There are plenty of things for which you can criticise Luiz Felipe Scolari, most recently of Palmeiras, especially over the last few years as he’s refused (or has been unable) to adapt to modern football practices in tactics or training. But you cannot ignore the sizable trophy cabinet of a man who lead Brazil to our fifth World Cup title back in 2002, and won more trophies than we could care to count on three different continents over a nearly four-decade-long career.
He is the definition of a man-management head coach — simple, conservative tactics, strong personal influence and motivation.
It is therefore rather ironic that it were his latter qualities that got him into trouble back in 2008, when he was appointed Chelsea head coach, as he reflected in a recent interview in the Guardian. Then again, those Chelsea teams were almost as famous for “player power” as for winning.
“Chelsea had some problems with injuries, some problems in the team. I had a form of leadership that clashed with one or two players: Anelka and Drogba.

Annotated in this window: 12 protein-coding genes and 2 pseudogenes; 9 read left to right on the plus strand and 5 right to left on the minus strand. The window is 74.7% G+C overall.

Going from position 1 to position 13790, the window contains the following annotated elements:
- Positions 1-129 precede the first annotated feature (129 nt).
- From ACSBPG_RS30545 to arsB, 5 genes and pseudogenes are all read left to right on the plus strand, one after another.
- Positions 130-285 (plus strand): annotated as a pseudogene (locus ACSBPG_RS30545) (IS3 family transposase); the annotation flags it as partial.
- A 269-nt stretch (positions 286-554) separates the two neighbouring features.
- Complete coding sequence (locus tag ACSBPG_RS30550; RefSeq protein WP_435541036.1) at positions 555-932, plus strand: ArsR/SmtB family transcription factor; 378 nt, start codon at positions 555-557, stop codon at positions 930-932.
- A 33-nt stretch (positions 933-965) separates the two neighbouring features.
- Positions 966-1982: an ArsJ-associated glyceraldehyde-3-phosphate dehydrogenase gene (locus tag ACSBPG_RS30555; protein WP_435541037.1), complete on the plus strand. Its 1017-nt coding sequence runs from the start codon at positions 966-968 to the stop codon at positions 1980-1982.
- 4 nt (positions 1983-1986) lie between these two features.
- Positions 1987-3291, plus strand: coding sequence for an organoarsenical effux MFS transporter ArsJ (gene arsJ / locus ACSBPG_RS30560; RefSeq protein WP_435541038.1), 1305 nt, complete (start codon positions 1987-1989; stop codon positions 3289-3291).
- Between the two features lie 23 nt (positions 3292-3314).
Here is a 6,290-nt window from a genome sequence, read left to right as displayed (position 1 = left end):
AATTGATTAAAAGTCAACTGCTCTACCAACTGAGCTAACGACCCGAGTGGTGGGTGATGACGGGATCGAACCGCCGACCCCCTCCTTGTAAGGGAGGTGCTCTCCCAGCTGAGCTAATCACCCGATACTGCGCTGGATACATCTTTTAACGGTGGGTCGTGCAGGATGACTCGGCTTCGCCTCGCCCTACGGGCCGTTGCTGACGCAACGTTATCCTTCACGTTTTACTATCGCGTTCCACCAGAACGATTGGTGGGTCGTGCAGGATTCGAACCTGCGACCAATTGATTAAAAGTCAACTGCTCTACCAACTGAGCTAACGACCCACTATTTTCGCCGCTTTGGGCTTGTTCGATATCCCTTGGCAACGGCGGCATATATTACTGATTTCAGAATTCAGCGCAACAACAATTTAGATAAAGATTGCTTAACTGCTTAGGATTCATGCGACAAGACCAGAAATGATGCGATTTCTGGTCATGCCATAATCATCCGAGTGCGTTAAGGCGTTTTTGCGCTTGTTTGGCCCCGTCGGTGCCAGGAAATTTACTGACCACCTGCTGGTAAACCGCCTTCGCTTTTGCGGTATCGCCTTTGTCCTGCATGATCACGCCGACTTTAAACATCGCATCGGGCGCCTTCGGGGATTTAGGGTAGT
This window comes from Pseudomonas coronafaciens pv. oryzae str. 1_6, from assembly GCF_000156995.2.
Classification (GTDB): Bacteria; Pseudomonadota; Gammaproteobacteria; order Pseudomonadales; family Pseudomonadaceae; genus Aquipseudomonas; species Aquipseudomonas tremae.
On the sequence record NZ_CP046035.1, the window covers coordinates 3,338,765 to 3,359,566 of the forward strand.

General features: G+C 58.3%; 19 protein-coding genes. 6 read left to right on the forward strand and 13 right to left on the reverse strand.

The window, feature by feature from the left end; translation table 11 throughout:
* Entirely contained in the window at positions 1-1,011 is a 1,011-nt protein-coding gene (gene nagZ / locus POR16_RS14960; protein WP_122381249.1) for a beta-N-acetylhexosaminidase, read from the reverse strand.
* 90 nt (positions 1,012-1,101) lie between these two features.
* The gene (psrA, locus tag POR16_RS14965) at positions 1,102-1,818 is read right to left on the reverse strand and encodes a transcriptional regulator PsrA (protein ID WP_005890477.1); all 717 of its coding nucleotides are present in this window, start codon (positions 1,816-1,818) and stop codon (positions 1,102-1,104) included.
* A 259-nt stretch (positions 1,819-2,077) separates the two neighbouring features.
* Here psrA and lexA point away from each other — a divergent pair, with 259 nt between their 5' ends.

“Our medical department thought we should let Drogba go and recover [from surgery] in Cannes, in the middle of summer. I thought he should stay in London. I would also like to go to Cannes in the middle of summer. I’d stay there for a month, two months, enjoying myself.
“When he came back, I tried to adapt so that Drogba and Anelka could play together. Anelka was the top scorer in the league. We had a meeting and Anelka said: ‘I only play in one position.’ So, there was a bit of a lack of friendship, of respect, of trying to play together with Drogba. They were both great, but someone had to do something different, to get back to help when we lost the ball. That was when it changed a bit.”
This isn’t the first time Scolari has talked about what may have gone wrong for him at Chelsea, and he’s usually reflected on these events fairly harshly — and understandably so. After all, he was sacked just eights months after his appointment.
Samuel Louis is a young Haitian student that loves to write and learn. He’s passionate about people and culture and finds comfort in knowledge. As a writer for Haitian Times, he looks forward to opening his horizons about journalism, while doing what he loves.